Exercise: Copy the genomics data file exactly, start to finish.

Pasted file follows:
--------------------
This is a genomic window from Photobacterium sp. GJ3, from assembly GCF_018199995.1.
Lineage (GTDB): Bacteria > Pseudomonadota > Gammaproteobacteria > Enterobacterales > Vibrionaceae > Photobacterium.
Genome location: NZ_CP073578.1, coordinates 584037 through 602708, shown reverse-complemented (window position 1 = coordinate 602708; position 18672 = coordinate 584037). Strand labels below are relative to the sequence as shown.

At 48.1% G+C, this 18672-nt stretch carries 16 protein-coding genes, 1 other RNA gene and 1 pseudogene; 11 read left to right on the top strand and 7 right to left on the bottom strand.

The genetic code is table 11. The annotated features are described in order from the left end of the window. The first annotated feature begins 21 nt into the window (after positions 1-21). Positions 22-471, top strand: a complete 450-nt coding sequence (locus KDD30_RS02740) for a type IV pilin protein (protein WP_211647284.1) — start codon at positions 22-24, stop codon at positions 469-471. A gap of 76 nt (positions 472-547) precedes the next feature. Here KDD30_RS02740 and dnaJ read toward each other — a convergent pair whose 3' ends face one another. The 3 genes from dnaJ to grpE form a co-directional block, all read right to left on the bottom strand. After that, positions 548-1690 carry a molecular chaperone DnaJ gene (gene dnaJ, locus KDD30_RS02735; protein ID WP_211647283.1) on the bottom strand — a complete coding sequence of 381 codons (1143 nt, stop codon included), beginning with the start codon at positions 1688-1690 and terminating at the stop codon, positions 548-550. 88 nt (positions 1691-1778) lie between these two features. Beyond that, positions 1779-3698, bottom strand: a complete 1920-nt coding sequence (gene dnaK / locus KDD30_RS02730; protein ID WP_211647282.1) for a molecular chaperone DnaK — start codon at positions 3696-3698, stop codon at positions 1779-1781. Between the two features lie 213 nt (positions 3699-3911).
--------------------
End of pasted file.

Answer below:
This is a genomic window from Photobacterium sp. GJ3, from assembly GCF_018199995.1.
Lineage (GTDB): Bacteria > Pseudomonadota > Gammaproteobacteria > Enterobacterales > Vibrionaceae > Photobacterium.
Genome location: NZ_CP073578.1, coordinates 584037 through 602708, shown reverse-complemented (window position 1 = coordinate 602708; position 18672 = coordinate 584037). Strand labels below are relative to the sequence as shown.

At 48.1% G+C, this 18672-nt stretch carries 16 protein-coding genes, 1 other RNA gene and 1 pseudogene; 11 read left to right on the top strand and 7 right to left on the bottom strand.

The genetic code is table 11. The annotated features are described in order from the left end of the window. The first annotated feature begins 21 nt into the window (after positions 1-21). Positions 22-471, top strand: a complete 450-nt coding sequence (locus KDD30_RS02740) for a type IV pilin protein (protein WP_211647284.1) — start codon at positions 22-24, stop codon at positions 469-471. A gap of 76 nt (positions 472-547) precedes the next feature. Here KDD30_RS02740 and dnaJ read toward each other — a convergent pair whose 3' ends face one another. The 3 genes from dnaJ to grpE form a co-directional block, all read right to left on the bottom strand. After that, positions 548-1690 carry a molecular chaperone DnaJ gene (gene dnaJ, locus KDD30_RS02735; protein ID WP_211647283.1) on the bottom strand — a complete coding sequence of 381 codons (1143 nt, stop codon included), beginning with the start codon at positions 1688-1690 and terminating at the stop codon, positions 548-550. 88 nt (positions 1691-1778) lie between these two features. Beyond that, positions 1779-3698, bottom strand: a complete 1920-nt coding sequence (gene dnaK / locus KDD30_RS02730; protein ID WP_211647282.1) for a molecular chaperone DnaK — start codon at positions 3696-3698, stop codon at positions 1779-1781. Between the two features lie 213 nt (positions 3699-3911).